Roman Republic, a proconsul was a promagistrate(like a propraetor) who, after serving as consul, spent a year as a governor of a province. Certain provinces were reserved for proconsuls; who received which one by senatorial appointment was determined by random choosing or negotiation between the two proconsuls.
Under the Empire, the Emperor derived a good part of his powers (alongside the military
imperiumand the tribunician power and presidency of the senate in Rome) from a constitutionally 'exceptional' (but permanent) mandate as the holder of proconsular authority over all, hence, so-called Imperial provinces, generally with one or more legions garrisoned (often each under a specific legate); however, he would appoint legates and other promagistrates to govern each such province in his name. The former Consuls (constitutionally still eponymic chief magistrates of the "res publica", but politically powerless) would still receive a term as proconsul of one of the other, so-called Senatorial provinces.
notitia dignitatum(a unique early 5th century imperial chancery document) still mentions three Proconsuls (Propraetors had completely disappeared), apparently above even the Vicars of the dioceses in protocol though administratively their subordinates as all governors; the diocesan vicars in turn were under the four praetorian prefects, since Diocletian's Tetrarchy:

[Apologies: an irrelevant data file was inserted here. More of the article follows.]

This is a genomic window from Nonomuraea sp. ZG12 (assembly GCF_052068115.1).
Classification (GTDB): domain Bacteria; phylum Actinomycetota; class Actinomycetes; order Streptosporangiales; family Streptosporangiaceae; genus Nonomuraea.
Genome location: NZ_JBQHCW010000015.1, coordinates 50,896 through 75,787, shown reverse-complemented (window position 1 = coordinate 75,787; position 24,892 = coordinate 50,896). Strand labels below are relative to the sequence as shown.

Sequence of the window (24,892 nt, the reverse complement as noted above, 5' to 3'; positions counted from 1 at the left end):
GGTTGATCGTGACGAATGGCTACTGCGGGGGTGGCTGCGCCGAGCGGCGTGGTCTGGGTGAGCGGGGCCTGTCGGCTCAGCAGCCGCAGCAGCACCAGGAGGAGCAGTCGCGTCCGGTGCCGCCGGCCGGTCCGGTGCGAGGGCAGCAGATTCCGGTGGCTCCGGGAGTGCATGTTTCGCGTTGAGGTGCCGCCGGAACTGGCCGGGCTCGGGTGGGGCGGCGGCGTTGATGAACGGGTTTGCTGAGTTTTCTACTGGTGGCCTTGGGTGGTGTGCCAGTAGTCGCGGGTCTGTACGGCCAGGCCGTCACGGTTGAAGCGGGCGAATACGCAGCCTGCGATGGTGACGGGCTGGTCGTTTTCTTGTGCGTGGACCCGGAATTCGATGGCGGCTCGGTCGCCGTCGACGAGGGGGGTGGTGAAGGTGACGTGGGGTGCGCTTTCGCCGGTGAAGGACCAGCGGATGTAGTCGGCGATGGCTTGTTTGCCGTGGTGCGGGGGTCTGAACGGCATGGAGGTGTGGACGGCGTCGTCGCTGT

* in the eastern empire "Asia" ( [Minor] , a western part of Anatolia) and
* in the western empire only "Africa" (mainly modern Tunisia).
The many other, often new or split, provinces are under governors of various other -younger, usually less prestigious- styles:
Comes, Praefectus Augustalis(unique to Egypt, the emperor's 'pharaonic crown domain'), Consularis, Praeses(provinciae), Corrector provinciae; these are not to be confused with the also territorially organised (but overlapping) and strictly military governors: Comes militaris, Duxand later Magister Militum.
Provinces that have been governed by a proconsul include: Achaea, Africa, Asia (see above for all three),
Cilicia, Cyprus, Gallia Lugdunensis, Hispania Tarraconensis, Syria and Palestina.
In modern speech, a leader appointed by a foreign power during
military occupationis sometimes anachronistically described as a proconsul. One example was Gotara Ogawa during Japan's military occupation of Burma (1942 - 1945), another, US general Douglas MacArthurwho was referred to as the Proconsul of Japan after World War II. More recently, the " Wall Street Journal" described the US Civilian Administrator of Iraqas a "modern proconsul".
The term has also been used as a disparagement towards individuals, especially ambassadors, who have attempted to influence the governments of foreign countries. In one instance, former Canadian cabinet minister
Lloyd Axworthycalled former United Statesambassador to Canada Paul Cellucci"the U.S. ambassador-turned-proconsul" in an opinion piece in the April 29, 2003" Globe and Mail" newspaper. Axworthy's comments were in response to Cellucci's frequent warnings to the Canadian government on domestic policy matters (such as the decriminalization of marijuana) which were often perceived by Canadians as threats.
ources and References
Wikimedia Foundation. 2010.